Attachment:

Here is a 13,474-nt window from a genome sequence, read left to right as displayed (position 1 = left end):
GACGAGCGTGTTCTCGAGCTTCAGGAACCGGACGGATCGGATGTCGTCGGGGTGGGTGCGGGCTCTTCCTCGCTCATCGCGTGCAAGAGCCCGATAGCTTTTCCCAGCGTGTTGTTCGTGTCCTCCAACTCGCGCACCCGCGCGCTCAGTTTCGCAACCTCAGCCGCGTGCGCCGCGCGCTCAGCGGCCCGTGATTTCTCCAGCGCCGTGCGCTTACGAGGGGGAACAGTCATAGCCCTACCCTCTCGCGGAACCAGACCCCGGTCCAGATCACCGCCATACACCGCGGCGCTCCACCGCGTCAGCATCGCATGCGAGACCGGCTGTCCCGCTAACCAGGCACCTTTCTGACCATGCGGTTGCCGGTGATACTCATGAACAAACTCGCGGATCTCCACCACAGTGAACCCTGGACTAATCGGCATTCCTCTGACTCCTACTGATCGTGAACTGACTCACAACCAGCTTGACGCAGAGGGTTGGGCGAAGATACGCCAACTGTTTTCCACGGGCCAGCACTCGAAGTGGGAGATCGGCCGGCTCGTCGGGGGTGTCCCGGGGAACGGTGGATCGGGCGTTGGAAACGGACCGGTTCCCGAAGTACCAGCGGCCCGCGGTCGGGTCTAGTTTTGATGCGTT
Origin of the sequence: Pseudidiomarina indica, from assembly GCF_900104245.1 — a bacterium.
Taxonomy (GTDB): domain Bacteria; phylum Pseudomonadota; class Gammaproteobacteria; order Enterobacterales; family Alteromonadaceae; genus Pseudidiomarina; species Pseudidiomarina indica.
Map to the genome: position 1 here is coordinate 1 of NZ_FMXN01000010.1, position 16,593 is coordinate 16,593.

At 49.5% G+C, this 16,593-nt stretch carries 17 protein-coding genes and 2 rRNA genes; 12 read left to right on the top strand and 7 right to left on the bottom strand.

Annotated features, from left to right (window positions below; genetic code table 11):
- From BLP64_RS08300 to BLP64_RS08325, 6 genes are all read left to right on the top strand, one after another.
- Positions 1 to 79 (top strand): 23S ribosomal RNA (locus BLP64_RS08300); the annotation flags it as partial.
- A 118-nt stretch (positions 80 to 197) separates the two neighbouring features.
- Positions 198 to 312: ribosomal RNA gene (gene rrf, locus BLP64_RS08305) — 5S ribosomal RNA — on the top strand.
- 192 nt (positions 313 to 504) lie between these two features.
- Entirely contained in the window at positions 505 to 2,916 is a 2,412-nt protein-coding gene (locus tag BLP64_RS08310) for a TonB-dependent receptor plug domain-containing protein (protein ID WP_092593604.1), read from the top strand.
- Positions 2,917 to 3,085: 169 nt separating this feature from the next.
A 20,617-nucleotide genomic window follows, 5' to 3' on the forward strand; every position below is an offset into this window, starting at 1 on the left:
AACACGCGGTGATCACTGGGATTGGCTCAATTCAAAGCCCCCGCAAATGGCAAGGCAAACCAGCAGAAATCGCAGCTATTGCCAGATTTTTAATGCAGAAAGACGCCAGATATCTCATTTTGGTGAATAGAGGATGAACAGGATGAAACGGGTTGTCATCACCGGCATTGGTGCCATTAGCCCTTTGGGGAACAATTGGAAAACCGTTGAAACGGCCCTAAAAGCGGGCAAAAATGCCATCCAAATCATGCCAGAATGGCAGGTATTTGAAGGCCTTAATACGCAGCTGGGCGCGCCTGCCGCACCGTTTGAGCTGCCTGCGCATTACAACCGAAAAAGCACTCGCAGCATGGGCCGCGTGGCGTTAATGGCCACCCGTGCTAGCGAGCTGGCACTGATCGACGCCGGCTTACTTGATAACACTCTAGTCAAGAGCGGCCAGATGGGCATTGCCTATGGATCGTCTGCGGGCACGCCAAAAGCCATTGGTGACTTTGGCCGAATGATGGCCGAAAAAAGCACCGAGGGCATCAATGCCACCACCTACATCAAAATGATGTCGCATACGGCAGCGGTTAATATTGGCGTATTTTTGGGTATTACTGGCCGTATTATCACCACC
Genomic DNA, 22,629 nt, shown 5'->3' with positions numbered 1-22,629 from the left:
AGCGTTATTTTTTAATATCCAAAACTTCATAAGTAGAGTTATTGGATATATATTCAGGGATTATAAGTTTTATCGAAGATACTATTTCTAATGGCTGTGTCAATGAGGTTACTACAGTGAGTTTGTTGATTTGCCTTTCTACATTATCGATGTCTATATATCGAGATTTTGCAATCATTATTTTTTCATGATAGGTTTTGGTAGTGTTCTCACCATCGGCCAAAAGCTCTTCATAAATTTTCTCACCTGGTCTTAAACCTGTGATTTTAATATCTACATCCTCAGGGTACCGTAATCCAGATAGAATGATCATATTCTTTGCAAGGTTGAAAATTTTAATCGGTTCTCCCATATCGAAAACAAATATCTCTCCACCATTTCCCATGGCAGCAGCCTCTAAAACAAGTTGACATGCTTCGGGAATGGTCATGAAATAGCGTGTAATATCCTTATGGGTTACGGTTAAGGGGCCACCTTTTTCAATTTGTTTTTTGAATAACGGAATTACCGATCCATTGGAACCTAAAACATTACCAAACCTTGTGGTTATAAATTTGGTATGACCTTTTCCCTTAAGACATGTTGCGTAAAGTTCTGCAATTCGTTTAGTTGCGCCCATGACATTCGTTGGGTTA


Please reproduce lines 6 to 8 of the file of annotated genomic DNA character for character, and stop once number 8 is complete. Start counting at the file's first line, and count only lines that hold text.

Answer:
At 49.5% G+C, this 16,593-nt stretch carries 17 protein-coding genes and 2 rRNA genes; 12 read left to right on the top strand and 7 right to left on the bottom strand.

Annotated features, from left to right (window positions below; genetic code table 11):
- From BLP64_RS08300 to BLP64_RS08325, 6 genes are all read left to right on the top strand, one after another.